Ferguson noted that increasing funding for student scholarships is a major area of emphasis for the capital campaign.
"With a current endowment around $2.9 million, the foundation is meeting only about half of its scholarship needs," he explained. "A substantial increase in the endowment will allow us to remain competitive in attracting excellent students as educational costs rise."
Maintaining state-of-the-art equipment in modern facilities also is essential, Ferguson continued.
"One of the traditional strengths of WMU's graduating students is that they are knowledgeable about the latest technical advances in the industry," he said. "To continue this tradition, we need to upgrade our Paper Pilot Plant facilities and replace old equipment in a timely fashion."
Two of the campaign's other three objectives are a natural outgrowth of the Paper Technology Foundation's emphasis on building partnerships that support teaching and research, Ferguson said.
"Strengthening funding for program development is extremely important," he said. "Doing so mean that we'll be able to bring more industry professionals to campus so they can teach and work with students and faculty on special projects. We'll also be able to use distance learning technology to start offering much-needed certificate and degree programs worldwide.
"Meanwhile, the research seed fund will let us attract grants and contracts that depend upon the availability of a relatively small amount of matching funds," he said.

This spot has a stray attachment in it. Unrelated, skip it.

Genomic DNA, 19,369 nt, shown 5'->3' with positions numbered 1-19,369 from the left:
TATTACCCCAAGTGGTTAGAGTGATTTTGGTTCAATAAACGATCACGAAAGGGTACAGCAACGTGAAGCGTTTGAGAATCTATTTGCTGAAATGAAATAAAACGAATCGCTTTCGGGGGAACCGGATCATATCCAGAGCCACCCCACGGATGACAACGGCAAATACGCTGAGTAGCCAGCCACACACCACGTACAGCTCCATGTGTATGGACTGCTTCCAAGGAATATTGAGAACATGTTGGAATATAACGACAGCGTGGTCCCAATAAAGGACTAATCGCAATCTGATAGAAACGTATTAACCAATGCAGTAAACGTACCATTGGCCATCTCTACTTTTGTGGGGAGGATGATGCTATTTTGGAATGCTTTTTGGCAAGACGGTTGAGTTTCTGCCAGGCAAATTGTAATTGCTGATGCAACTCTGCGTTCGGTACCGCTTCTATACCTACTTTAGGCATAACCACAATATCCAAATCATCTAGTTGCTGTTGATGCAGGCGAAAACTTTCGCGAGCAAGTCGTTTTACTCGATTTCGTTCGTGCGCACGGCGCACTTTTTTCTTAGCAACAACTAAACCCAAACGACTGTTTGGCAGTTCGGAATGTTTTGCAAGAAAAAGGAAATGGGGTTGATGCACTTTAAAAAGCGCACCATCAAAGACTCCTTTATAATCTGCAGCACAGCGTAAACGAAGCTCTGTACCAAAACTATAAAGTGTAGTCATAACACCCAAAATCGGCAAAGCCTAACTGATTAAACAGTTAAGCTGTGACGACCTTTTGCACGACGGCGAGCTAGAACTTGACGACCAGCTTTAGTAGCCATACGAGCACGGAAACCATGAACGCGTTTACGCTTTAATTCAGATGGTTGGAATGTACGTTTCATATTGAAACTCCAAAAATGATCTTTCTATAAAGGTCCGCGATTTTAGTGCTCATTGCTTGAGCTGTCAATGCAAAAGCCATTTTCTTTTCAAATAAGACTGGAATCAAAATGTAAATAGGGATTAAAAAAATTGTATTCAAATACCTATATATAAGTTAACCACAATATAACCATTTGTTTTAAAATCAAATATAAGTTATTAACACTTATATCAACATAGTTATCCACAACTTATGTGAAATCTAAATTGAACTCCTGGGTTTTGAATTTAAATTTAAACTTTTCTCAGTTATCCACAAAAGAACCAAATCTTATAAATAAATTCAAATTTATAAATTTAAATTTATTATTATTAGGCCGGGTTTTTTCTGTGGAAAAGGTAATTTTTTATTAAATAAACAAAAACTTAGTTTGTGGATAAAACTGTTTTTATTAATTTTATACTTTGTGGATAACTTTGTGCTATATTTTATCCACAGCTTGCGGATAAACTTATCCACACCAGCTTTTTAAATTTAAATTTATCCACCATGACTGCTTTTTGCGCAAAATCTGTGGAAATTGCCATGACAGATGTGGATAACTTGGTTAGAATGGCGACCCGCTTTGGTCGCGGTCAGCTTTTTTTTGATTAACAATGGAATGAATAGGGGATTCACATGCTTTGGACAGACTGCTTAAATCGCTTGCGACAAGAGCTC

Ferguson said the final campaign objective, establishing a special needs fund, will make it possible to respond quickly to new challenges and opportunities. It will be used for projects ranging from enhancing the curriculum to taking advantage of unexpected opportunities to purchase needed equipment.
"Unquestionably, WMU provides some of the best paper programs and facilities in the world today," Ferguson said. "Through PTF 2000, we're ensuring that the University will continue to be a key player for years to come. At the same time, we'll be able to continue providing relevant training for our students and superior research and development services for our industry clients."
The Department of Paper and Printing Science and Engineering offers a master of science degree in paper science and engineering and, beginning this fall, will offer a doctor of philosophy degree in paper and imaging science and engineering.
At the undergraduate level, the department offers three paper-related majors. They include a bachelor of science degree in paper science or chemistry and a bachelor of science degree in process engineering or environmental engineering.
A bachelor of science degree in chemical engineering allows specialization in paper and pulping or inks and imaging, the only such degree of its kind in the United States.
Department alumni are represented in technical, sales and management positions at paper mills, printing companies and allied suppliers across the country and around the globe. In fact, paper program graduates from WMU enjoy a 100 percent placement rate.
That success is due in part to exceptional facilities. WMU is the only higher education institution in the world to have both a Paper Pilot Plant and a Printing Pilot Plant on one campus. Together, they allow students to obtain realistic production experience in all areas of papermaking, from pulping to printing.
The University's paper programs also are distinguished by industry involvement. Not only does the Paper Technology Foundation's roster of corporate members increase each year, but its 33-member board of trustees is comprised solely of industry representatives. In addition, the foundation is continuously expanding its joint training and research programs with leading industry organizations, such as the Institute for Paper Science and Technology, Paper Industry Management Association and Technical Association of the Pulp and Paper Industry.